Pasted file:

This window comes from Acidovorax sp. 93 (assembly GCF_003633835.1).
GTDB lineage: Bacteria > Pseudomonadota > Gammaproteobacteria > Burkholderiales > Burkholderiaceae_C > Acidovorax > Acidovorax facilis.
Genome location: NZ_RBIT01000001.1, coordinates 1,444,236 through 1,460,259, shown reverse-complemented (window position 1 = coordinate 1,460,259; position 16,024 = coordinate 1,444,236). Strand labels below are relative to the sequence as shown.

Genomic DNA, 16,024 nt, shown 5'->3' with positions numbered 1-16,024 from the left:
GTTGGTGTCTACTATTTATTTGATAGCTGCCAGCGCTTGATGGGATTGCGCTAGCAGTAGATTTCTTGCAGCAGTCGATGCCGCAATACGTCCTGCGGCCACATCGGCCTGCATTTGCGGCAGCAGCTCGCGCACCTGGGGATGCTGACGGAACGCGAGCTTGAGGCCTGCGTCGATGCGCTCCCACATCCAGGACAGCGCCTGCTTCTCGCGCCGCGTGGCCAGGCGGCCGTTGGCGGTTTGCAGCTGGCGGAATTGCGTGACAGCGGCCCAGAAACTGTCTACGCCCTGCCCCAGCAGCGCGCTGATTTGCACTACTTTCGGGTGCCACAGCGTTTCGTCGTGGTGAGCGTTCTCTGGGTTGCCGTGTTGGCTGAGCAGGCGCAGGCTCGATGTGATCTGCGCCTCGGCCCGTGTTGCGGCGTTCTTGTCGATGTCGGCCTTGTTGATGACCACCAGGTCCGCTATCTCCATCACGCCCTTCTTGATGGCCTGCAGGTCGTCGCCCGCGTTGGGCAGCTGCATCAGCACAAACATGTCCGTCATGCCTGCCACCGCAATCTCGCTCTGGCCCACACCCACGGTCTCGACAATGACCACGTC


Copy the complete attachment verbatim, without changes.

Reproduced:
This window comes from Acidovorax sp. 93 (assembly GCF_003633835.1).
GTDB lineage: Bacteria > Pseudomonadota > Gammaproteobacteria > Burkholderiales > Burkholderiaceae_C > Acidovorax > Acidovorax facilis.
Genome location: NZ_RBIT01000001.1, coordinates 1,444,236 through 1,460,259, shown reverse-complemented (window position 1 = coordinate 1,460,259; position 16,024 = coordinate 1,444,236). Strand labels below are relative to the sequence as shown.

Genomic DNA, 16,024 nt, shown 5'->3' with positions numbered 1-16,024 from the left:
GTTGGTGTCTACTATTTATTTGATAGCTGCCAGCGCTTGATGGGATTGCGCTAGCAGTAGATTTCTTGCAGCAGTCGATGCCGCAATACGTCCTGCGGCCACATCGGCCTGCATTTGCGGCAGCAGCTCGCGCACCTGGGGATGCTGACGGAACGCGAGCTTGAGGCCTGCGTCGATGCGCTCCCACATCCAGGACAGCGCCTGCTTCTCGCGCCGCGTGGCCAGGCGGCCGTTGGCGGTTTGCAGCTGGCGGAATTGCGTGACAGCGGCCCAGAAACTGTCTACGCCCTGCCCCAGCAGCGCGCTGATTTGCACTACTTTCGGGTGCCACAGCGTTTCGTCGTGGTGAGCGTTCTCTGGGTTGCCGTGTTGGCTGAGCAGGCGCAGGCTCGATGTGATCTGCGCCTCGGCCCGTGTTGCGGCGTTCTTGTCGATGTCGGCCTTGTTGATGACCACCAGGTCCGCTATCTCCATCACGCCCTTCTTGATGGCCTGCAGGTCGTCGCCCGCGTTGGGCAGCTGCATCAGCACAAACATGTCCGTCATGCCTGCCACCGCAATCTCGCTCTGGCCCACACCCACGGTCTCGACAATGACCACGTC